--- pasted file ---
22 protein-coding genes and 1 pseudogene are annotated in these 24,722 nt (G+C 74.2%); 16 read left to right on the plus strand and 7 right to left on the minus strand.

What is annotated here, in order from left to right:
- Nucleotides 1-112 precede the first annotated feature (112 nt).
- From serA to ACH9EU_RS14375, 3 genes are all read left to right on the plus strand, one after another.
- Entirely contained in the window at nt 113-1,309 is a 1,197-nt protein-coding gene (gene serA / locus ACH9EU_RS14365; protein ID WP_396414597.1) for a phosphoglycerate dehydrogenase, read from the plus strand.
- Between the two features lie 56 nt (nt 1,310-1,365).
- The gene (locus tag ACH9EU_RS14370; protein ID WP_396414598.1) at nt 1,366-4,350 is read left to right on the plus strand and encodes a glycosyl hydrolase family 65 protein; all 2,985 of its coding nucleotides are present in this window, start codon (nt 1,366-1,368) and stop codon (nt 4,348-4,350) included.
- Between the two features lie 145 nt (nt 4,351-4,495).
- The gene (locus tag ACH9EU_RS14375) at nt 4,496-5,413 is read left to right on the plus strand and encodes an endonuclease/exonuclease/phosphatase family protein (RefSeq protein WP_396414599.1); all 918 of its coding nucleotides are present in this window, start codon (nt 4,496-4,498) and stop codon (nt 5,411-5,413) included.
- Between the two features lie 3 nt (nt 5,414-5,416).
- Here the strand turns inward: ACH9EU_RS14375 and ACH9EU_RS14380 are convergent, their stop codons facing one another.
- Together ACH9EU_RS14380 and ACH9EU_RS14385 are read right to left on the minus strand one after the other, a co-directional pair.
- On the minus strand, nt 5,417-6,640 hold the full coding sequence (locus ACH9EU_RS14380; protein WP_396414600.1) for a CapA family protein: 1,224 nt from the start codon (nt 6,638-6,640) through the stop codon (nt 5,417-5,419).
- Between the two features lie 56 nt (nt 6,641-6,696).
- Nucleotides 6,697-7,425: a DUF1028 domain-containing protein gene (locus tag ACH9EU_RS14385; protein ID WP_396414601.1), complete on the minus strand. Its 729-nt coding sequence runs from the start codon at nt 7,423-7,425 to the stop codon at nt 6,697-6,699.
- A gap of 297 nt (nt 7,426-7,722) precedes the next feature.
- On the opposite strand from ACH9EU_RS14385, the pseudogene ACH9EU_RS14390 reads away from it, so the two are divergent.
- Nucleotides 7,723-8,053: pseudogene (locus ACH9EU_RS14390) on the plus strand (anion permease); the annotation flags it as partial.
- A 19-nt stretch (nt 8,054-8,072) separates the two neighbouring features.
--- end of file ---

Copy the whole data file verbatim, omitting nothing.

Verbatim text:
22 protein-coding genes and 1 pseudogene are annotated in these 24,722 nt (G+C 74.2%); 16 read left to right on the plus strand and 7 right to left on the minus strand.

What is annotated here, in order from left to right:
- Nucleotides 1-112 precede the first annotated feature (112 nt).
- From serA to ACH9EU_RS14375, 3 genes are all read left to right on the plus strand, one after another.
- Entirely contained in the window at nt 113-1,309 is a 1,197-nt protein-coding gene (gene serA / locus ACH9EU_RS14365; protein ID WP_396414597.1) for a phosphoglycerate dehydrogenase, read from the plus strand.
- Between the two features lie 56 nt (nt 1,310-1,365).
- The gene (locus tag ACH9EU_RS14370; protein ID WP_396414598.1) at nt 1,366-4,350 is read left to right on the plus strand and encodes a glycosyl hydrolase family 65 protein; all 2,985 of its coding nucleotides are present in this window, start codon (nt 1,366-1,368) and stop codon (nt 4,348-4,350) included.
- Between the two features lie 145 nt (nt 4,351-4,495).
- The gene (locus tag ACH9EU_RS14375) at nt 4,496-5,413 is read left to right on the plus strand and encodes an endonuclease/exonuclease/phosphatase family protein (RefSeq protein WP_396414599.1); all 918 of its coding nucleotides are present in this window, start codon (nt 4,496-4,498) and stop codon (nt 5,411-5,413) included.
- Between the two features lie 3 nt (nt 5,414-5,416).
- Here the strand turns inward: ACH9EU_RS14375 and ACH9EU_RS14380 are convergent, their stop codons facing one another.
- Together ACH9EU_RS14380 and ACH9EU_RS14385 are read right to left on the minus strand one after the other, a co-directional pair.
- On the minus strand, nt 5,417-6,640 hold the full coding sequence (locus ACH9EU_RS14380; protein WP_396414600.1) for a CapA family protein: 1,224 nt from the start codon (nt 6,638-6,640) through the stop codon (nt 5,417-5,419).
- Between the two features lie 56 nt (nt 6,641-6,696).
- Nucleotides 6,697-7,425: a DUF1028 domain-containing protein gene (locus tag ACH9EU_RS14385; protein ID WP_396414601.1), complete on the minus strand. Its 729-nt coding sequence runs from the start codon at nt 7,423-7,425 to the stop codon at nt 6,697-6,699.
- A gap of 297 nt (nt 7,426-7,722) precedes the next feature.
- On the opposite strand from ACH9EU_RS14385, the pseudogene ACH9EU_RS14390 reads away from it, so the two are divergent.
- Nucleotides 7,723-8,053: pseudogene (locus ACH9EU_RS14390) on the plus strand (anion permease); the annotation flags it as partial.
- A 19-nt stretch (nt 8,054-8,072) separates the two neighbouring features.